Even though it seems like he's been around forever, Brown is still just 25 years old and will finally get a chance to compete for a starting job during spring training. He has the inside track, considering his competition on the corners is an old rookie in Darin Ruf and an old Delmon Young. The question though is exactly what he is capable of producing at the plate with everyday playing time. Since his time in the minors in 2010, he hasn't posted an isolated slugging percentage above .160, and over his last 610 at-bats, he has stolen just eight bases while getting caught seven times. At one time, Brown was an exciting potential power/speed contributor, but both those skills are in question. The good news is that his contact rate is solid and his batting average on balls in play should rebound, so the seeds are there for him to become an all-around fantasy player assuming his power and speed return. (
The Quick Opinion:
After opening the season in the minors and then losing time to a knee injury, this former top prospect was finally called up by the Phillies at the end of July, but did little in his at-bats. He'll get a chance to win a starting job out of spring training this year, but his power skills are in question at the moment.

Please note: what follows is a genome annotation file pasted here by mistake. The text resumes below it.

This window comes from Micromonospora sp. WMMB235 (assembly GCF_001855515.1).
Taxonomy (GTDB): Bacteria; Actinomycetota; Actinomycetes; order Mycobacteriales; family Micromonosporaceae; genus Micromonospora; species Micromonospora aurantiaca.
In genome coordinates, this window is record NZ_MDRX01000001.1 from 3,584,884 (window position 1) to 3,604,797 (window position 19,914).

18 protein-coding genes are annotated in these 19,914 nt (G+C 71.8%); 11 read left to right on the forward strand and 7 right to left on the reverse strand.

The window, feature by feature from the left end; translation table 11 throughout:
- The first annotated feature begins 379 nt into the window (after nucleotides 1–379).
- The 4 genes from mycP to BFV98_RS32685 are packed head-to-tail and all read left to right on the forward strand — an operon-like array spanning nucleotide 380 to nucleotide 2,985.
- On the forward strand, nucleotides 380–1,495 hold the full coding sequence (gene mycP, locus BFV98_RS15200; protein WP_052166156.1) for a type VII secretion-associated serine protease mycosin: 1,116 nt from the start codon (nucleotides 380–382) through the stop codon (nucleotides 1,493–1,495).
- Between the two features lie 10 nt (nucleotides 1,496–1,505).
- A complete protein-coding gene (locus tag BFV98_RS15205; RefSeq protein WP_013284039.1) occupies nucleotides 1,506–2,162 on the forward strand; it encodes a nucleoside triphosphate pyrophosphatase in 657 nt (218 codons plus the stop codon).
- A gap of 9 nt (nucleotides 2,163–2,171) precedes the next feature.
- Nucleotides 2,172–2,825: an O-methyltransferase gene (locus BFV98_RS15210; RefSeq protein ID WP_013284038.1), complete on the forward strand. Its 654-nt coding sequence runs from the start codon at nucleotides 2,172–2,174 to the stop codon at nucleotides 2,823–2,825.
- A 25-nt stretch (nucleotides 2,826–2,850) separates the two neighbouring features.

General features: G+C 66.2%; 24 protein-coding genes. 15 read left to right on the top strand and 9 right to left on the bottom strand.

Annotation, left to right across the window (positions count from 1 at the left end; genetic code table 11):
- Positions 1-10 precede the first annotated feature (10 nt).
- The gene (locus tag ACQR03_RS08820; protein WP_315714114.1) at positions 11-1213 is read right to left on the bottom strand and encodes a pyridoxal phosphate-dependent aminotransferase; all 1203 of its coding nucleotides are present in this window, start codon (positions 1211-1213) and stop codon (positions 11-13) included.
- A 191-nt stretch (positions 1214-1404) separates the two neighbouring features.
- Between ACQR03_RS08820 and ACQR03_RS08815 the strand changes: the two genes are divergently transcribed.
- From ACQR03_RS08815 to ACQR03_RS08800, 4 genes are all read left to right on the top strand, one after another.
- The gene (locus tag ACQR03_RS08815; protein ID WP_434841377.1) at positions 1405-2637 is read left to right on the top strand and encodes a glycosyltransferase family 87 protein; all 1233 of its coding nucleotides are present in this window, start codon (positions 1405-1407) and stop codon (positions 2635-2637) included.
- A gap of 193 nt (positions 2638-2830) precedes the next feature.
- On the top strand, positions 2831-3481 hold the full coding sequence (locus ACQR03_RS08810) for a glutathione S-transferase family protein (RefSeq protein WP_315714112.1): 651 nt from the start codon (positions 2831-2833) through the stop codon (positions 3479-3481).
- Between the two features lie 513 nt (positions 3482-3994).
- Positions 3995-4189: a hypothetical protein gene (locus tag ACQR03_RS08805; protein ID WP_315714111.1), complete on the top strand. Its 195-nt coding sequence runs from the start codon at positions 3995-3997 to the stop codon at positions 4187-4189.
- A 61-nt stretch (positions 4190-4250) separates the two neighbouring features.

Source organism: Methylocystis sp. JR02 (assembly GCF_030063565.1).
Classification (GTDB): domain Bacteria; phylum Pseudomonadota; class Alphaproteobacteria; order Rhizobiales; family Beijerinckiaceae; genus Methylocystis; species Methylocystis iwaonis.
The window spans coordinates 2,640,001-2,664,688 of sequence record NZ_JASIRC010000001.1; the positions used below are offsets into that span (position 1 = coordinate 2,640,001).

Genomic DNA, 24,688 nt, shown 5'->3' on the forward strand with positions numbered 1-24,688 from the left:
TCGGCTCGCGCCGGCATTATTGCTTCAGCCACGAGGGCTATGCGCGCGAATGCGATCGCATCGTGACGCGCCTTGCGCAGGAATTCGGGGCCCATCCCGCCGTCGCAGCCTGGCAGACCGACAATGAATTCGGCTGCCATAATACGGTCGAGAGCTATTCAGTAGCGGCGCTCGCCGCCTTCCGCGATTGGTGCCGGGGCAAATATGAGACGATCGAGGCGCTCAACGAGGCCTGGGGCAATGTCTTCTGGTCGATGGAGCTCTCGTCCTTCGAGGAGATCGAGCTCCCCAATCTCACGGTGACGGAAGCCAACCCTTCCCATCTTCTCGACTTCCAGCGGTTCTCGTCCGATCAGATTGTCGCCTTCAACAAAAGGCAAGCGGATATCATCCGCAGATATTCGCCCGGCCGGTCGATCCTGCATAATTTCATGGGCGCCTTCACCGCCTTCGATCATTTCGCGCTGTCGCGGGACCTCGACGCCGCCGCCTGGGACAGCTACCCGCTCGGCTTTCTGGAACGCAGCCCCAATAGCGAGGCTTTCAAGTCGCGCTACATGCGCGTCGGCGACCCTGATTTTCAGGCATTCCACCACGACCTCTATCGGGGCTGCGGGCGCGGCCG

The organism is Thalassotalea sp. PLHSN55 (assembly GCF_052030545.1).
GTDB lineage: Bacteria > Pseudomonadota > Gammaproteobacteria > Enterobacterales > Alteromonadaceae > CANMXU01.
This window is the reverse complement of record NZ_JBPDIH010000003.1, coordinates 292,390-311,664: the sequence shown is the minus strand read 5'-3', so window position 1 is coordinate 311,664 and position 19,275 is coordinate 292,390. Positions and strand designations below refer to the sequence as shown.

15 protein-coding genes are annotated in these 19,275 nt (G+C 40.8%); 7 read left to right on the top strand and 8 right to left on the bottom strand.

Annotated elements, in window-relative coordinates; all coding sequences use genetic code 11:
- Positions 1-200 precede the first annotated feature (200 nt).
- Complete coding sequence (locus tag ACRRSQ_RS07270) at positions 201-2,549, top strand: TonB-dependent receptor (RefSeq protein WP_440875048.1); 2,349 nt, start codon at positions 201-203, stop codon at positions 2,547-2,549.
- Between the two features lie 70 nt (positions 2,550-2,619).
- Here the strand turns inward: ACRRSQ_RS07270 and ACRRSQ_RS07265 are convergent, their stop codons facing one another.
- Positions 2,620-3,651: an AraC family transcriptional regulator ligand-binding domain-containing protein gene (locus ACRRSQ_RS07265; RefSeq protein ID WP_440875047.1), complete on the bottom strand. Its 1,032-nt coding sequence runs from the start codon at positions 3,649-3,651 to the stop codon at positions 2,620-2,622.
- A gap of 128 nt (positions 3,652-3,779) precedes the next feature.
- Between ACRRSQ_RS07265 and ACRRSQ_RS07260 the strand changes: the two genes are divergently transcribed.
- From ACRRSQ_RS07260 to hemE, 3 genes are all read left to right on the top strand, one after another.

The Phillies finally gave Domonic Brown a full-time gig, and were rewarded with a strong offensive performance. It's unclear if we should expect some improvement from Brown moving forward. Is there growth in his .287 batting average on balls in play? The number is in line with his career figures, but those have all come in a small sample. Can we expect him to have another 19.3% home run rate? Again, we can't be sure due to small sample issues. And complicating matters is a big change to his swing mechanics before his 2013 breakout. Are the old numbers even that relevant? Has he set a new baseline? It feels comfortable to predict a similar average, but maybe expect slightly fewer home runs. Even if that's the case, Brown should be a valuable player. He shouldn't be viewed as a breakout candidate, but more of the same seems possible. (
The Quick Opinion:
Brown proved that all he needed was playing time in order to become fantasy relevant. He's not a breakout candidate, but is totally capable of repeating last season's success.